Hubble Captures Supernova Split Four Ways by a Gravitational Lens for the First Time
Astronomers recently discovered that Hubble was able to capture four separate images of the same distant supernova. The so-called "Einstein's cross" was made possible by gravitational lensing, a tenet of Einstein's theory of relativity, and the study marks the first time we've observed the phenomenon in relation to a supernova.
Lead author of the study Patrick Kelly, a UC Berkeley postdoctoral scholar, was performing research based on infrared images taken by the Hubble Space Telescope when he discovered the supernova- and that the telescope had captured it four separate times.
"Basically, we get to see the supernova four times and measure the time delays between its arrival in the different images, hopefully learning something about the supernova and the kind of star it exploded from, as well as about the gravitational lenses," said Kelly.
Kelly and his team were able to observe this very distant astrophysical event as a result of gravitational lensing. Gravitational lensing refers to the effect in which a distribution of matter between a distant light source and its observer bends the light traveling through spacetime away from its source. In this case, massive galaxy inside a cluster of galaxies created a magnifying effect with their combined gravitational pulls, allowing Hubble to observe a gravitationally lensed supernova for the first time.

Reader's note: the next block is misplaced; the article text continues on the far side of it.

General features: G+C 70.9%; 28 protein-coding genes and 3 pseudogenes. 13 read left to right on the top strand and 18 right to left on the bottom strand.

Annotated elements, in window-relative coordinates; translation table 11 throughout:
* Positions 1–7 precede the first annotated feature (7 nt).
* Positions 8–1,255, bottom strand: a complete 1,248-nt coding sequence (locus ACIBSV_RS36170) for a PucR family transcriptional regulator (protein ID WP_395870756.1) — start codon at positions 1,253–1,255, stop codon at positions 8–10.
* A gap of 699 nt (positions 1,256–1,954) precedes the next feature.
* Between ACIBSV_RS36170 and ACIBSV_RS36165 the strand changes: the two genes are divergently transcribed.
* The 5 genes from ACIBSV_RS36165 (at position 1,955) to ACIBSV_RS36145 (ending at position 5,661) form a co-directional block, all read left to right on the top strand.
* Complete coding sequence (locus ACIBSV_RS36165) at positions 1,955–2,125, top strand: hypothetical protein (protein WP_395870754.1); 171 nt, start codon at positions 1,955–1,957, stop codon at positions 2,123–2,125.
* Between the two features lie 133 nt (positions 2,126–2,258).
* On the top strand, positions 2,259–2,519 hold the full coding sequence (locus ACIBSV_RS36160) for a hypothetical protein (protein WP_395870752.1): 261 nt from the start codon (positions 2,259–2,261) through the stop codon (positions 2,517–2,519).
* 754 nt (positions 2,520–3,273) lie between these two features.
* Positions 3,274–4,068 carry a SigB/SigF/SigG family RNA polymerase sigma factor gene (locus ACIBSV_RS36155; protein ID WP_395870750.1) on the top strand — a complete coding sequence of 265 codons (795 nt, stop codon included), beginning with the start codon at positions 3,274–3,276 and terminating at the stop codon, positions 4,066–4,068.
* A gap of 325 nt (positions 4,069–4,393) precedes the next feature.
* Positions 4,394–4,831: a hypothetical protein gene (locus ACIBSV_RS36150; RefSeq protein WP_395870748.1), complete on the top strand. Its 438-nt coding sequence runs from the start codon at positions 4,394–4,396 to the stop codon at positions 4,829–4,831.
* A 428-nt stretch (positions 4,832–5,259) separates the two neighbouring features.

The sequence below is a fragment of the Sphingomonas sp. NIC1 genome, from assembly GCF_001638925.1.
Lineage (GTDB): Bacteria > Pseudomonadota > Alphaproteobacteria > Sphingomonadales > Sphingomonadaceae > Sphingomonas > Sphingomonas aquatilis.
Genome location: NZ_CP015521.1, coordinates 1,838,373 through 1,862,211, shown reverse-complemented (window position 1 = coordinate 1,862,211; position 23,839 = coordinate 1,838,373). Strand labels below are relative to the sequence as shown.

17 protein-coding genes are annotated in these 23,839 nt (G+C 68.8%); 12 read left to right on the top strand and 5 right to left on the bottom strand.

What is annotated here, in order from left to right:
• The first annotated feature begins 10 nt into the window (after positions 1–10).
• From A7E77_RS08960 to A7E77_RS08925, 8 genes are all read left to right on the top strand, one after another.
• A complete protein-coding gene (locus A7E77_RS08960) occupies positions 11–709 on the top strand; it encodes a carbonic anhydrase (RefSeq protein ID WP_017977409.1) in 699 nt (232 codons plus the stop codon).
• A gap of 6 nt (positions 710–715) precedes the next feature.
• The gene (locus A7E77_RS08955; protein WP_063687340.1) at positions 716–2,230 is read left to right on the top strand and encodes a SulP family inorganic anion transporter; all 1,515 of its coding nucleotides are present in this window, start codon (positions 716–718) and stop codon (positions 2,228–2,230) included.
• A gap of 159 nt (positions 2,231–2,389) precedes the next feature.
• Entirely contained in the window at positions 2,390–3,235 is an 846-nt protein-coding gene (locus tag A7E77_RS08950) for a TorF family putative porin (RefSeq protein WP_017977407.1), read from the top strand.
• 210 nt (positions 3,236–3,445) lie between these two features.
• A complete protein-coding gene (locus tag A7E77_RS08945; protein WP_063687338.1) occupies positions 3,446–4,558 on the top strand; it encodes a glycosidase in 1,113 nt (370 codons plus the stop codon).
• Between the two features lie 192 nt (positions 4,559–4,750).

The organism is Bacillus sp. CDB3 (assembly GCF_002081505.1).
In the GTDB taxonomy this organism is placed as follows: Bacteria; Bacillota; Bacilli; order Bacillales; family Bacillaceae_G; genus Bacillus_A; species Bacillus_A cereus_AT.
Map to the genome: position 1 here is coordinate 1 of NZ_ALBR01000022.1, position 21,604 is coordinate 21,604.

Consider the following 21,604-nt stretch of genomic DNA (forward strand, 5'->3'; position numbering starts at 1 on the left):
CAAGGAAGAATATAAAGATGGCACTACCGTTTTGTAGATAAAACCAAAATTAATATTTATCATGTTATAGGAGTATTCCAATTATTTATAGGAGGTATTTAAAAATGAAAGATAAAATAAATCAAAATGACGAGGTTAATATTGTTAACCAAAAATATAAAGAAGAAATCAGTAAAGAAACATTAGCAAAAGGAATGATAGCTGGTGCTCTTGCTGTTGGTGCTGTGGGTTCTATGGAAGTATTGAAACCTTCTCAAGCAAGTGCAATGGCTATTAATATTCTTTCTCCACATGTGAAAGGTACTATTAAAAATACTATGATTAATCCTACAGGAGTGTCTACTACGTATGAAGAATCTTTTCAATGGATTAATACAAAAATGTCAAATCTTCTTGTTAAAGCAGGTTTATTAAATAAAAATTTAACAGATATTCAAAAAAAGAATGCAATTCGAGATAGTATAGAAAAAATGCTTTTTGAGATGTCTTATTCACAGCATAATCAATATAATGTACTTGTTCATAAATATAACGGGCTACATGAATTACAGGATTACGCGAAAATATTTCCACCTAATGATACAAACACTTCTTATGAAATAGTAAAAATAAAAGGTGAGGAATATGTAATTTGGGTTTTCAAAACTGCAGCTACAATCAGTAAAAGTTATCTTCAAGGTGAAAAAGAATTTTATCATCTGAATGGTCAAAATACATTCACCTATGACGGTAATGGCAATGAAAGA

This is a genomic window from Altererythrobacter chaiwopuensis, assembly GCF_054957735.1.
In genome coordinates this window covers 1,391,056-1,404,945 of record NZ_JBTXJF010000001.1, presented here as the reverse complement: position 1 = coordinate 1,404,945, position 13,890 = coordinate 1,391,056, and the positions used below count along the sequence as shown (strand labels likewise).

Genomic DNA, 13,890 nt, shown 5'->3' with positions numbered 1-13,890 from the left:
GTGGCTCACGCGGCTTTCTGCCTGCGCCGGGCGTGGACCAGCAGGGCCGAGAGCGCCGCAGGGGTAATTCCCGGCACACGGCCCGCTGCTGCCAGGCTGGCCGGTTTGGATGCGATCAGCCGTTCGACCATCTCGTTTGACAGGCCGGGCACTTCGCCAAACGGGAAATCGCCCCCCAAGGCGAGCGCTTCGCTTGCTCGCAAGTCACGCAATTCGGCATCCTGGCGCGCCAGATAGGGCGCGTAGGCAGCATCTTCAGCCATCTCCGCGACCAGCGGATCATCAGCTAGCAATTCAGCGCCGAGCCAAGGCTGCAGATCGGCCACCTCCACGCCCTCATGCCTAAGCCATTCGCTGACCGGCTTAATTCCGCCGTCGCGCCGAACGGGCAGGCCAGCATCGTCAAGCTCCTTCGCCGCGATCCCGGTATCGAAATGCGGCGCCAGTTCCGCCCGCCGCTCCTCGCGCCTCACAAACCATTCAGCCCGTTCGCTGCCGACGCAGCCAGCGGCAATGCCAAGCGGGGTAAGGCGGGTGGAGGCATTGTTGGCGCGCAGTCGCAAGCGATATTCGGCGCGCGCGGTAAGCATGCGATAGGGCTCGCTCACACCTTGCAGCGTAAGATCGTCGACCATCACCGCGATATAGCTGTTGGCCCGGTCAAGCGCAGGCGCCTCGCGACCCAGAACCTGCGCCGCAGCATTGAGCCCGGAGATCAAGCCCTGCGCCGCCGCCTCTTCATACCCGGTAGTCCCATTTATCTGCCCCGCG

"These gravitational lenses are like a natural magnifying glass. It's like having a much bigger telescope," Kelly said. "We can get magnifications of up to 100 times by looking through these galaxy clusters."
The set of four images is called an "Einstein's cross" because gravitational lensing was first predicted by Einstein as part of his theory of relativity. The first gravitational lens was finally observed in 1979, when a team of researchers in Arizona discovered a quasar that had been captured in two separate images, now affectionately known as the "Twin Quasar." As a result, the phenomenon of gravitational lensing has been well-documented, but this is the first time that we've been able to see a lensed supernova.
Alex Filippenko, UC Berkeley professor of astronomy and a member of Kelly's team, said, "We've been searching for a strongly lensed supernova for 50 years, and now we've found one."